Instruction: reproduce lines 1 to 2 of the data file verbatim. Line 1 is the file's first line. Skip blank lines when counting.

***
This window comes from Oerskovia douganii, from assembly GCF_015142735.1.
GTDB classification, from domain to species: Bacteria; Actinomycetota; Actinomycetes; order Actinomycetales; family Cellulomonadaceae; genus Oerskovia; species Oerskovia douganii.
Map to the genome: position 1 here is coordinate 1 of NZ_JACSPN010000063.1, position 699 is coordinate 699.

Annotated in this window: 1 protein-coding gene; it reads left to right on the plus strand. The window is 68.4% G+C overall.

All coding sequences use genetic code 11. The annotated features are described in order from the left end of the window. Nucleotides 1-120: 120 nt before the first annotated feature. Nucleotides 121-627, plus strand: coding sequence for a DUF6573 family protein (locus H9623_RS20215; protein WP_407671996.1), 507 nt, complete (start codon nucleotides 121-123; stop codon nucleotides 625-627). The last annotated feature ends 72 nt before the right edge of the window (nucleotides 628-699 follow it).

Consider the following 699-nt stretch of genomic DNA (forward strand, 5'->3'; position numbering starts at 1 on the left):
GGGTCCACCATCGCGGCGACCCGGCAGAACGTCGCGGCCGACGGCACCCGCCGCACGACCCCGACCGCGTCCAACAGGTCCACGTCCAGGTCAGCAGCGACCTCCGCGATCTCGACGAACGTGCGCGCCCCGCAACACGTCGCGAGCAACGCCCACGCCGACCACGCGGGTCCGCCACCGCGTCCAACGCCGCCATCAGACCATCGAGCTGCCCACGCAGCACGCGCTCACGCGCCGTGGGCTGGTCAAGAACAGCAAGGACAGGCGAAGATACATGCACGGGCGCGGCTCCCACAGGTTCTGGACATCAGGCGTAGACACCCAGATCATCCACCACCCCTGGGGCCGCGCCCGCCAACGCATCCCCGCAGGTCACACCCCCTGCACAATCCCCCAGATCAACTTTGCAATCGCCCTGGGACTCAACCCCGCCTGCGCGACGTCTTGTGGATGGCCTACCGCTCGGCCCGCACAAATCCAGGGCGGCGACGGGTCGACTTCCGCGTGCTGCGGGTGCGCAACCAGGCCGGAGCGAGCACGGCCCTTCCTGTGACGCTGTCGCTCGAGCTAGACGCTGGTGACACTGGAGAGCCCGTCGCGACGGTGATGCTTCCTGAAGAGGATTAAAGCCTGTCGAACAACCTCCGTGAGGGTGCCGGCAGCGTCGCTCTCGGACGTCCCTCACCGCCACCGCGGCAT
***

This window comes from Oerskovia douganii, from assembly GCF_015142735.1.
GTDB classification, from domain to species: Bacteria; Actinomycetota; Actinomycetes; order Actinomycetales; family Cellulomonadaceae; genus Oerskovia; species Oerskovia douganii.